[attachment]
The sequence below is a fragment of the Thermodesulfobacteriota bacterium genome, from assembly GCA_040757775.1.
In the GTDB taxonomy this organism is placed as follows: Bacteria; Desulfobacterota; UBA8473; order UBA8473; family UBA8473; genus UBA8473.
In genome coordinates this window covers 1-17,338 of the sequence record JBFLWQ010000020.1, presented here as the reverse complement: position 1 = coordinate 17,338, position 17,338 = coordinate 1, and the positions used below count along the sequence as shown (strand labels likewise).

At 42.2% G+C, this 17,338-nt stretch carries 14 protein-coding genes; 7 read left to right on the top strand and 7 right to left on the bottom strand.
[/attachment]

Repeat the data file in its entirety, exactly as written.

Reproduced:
The sequence below is a fragment of the Thermodesulfobacteriota bacterium genome, from assembly GCA_040757775.1.
In the GTDB taxonomy this organism is placed as follows: Bacteria; Desulfobacterota; UBA8473; order UBA8473; family UBA8473; genus UBA8473.
In genome coordinates this window covers 1-17,338 of the sequence record JBFLWQ010000020.1, presented here as the reverse complement: position 1 = coordinate 17,338, position 17,338 = coordinate 1, and the positions used below count along the sequence as shown (strand labels likewise).

At 42.2% G+C, this 17,338-nt stretch carries 14 protein-coding genes; 7 read left to right on the top strand and 7 right to left on the bottom strand.